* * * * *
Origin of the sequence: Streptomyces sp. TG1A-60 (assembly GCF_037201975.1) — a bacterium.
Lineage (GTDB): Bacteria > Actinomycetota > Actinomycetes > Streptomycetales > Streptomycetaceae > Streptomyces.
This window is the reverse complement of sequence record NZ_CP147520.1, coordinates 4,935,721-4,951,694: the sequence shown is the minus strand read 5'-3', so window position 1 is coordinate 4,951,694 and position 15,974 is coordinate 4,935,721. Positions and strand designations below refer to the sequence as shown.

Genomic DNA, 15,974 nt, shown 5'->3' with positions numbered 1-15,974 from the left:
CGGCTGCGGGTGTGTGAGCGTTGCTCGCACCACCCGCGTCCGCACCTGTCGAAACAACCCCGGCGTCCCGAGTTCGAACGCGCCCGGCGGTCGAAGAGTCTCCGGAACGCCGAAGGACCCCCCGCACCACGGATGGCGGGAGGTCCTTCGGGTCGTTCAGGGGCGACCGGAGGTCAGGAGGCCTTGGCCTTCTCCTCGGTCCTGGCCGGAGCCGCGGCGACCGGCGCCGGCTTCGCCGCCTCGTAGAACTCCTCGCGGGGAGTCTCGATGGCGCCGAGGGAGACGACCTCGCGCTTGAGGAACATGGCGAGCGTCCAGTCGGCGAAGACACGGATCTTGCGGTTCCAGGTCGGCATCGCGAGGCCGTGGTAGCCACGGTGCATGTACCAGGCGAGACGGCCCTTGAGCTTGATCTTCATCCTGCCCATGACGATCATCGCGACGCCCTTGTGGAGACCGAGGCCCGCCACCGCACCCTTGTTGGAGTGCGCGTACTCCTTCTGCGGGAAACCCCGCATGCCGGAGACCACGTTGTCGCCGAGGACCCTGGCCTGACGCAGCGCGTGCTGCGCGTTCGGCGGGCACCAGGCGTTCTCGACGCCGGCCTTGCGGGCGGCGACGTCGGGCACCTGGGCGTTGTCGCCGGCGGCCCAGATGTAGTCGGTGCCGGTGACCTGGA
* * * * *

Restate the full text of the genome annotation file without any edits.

Origin of the sequence: Streptomyces sp. TG1A-60 (assembly GCF_037201975.1) — a bacterium.
Lineage (GTDB): Bacteria > Actinomycetota > Actinomycetes > Streptomycetales > Streptomycetaceae > Streptomyces.
This window is the reverse complement of sequence record NZ_CP147520.1, coordinates 4,935,721-4,951,694: the sequence shown is the minus strand read 5'-3', so window position 1 is coordinate 4,951,694 and position 15,974 is coordinate 4,935,721. Positions and strand designations below refer to the sequence as shown.

Genomic DNA, 15,974 nt, shown 5'->3' with positions numbered 1-15,974 from the left:
CGGCTGCGGGTGTGTGAGCGTTGCTCGCACCACCCGCGTCCGCACCTGTCGAAACAACCCCGGCGTCCCGAGTTCGAACGCGCCCGGCGGTCGAAGAGTCTCCGGAACGCCGAAGGACCCCCCGCACCACGGATGGCGGGAGGTCCTTCGGGTCGTTCAGGGGCGACCGGAGGTCAGGAGGCCTTGGCCTTCTCCTCGGTCCTGGCCGGAGCCGCGGCGACCGGCGCCGGCTTCGCCGCCTCGTAGAACTCCTCGCGGGGAGTCTCGATGGCGCCGAGGGAGACGACCTCGCGCTTGAGGAACATGGCGAGCGTCCAGTCGGCGAAGACACGGATCTTGCGGTTCCAGGTCGGCATCGCGAGGCCGTGGTAGCCACGGTGCATGTACCAGGCGAGACGGCCCTTGAGCTTGATCTTCATCCTGCCCATGACGATCATCGCGACGCCCTTGTGGAGACCGAGGCCCGCCACCGCACCCTTGTTGGAGTGCGCGTACTCCTTCTGCGGGAAACCCCGCATGCCGGAGACCACGTTGTCGCCGAGGACCCTGGCCTGACGCAGCGCGTGCTGCGCGTTCGGCGGGCACCAGGCGTTCTCGACGCCGGCCTTGCGGGCGGCGACGTCGGGCACCTGGGCGTTGTCGCCGGCGGCCCAGATGTAGTCGGTGCCGGTGACCTGGA